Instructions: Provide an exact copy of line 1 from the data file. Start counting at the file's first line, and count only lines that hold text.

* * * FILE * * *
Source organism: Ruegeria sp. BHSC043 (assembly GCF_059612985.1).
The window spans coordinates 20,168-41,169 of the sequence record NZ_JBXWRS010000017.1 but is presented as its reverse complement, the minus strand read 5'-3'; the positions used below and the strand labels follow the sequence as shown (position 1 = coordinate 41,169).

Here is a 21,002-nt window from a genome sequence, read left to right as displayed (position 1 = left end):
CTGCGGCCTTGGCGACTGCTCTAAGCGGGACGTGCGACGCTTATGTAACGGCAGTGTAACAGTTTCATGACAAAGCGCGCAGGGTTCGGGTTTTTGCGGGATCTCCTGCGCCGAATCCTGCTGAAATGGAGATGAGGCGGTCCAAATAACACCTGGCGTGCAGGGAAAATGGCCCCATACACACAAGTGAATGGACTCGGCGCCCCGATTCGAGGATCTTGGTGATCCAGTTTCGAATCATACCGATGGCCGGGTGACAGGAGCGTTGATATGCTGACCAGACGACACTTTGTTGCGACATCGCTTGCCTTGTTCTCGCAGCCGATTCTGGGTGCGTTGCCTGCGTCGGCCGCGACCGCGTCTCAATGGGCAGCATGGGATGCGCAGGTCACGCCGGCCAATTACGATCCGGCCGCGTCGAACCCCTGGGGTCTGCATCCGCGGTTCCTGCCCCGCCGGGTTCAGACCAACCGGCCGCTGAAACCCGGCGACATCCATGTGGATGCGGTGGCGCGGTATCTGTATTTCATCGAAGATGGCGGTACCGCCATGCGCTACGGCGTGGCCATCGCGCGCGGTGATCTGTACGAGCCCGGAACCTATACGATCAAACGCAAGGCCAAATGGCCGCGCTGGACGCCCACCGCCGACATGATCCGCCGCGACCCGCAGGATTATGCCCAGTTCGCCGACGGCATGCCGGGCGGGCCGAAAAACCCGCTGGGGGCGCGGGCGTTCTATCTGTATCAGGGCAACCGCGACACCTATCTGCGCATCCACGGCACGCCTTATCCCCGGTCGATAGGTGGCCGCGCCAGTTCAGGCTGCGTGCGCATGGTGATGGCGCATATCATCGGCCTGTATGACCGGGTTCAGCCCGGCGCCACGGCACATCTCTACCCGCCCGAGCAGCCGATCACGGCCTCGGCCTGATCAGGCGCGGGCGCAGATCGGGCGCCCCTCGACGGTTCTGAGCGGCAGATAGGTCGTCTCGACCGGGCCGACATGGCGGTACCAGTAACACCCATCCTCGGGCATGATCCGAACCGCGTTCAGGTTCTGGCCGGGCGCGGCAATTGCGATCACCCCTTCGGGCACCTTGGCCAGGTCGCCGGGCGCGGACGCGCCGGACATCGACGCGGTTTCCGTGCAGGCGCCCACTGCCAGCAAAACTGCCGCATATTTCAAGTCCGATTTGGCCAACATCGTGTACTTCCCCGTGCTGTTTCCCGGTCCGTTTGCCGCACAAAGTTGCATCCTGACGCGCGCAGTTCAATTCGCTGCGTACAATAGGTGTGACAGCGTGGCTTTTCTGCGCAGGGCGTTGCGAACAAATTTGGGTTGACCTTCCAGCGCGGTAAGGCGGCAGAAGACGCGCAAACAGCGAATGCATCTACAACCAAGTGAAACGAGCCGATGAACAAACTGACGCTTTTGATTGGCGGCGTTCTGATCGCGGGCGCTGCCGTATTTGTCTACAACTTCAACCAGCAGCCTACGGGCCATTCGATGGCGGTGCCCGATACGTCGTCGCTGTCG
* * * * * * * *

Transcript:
Source organism: Ruegeria sp. BHSC043 (assembly GCF_059612985.1).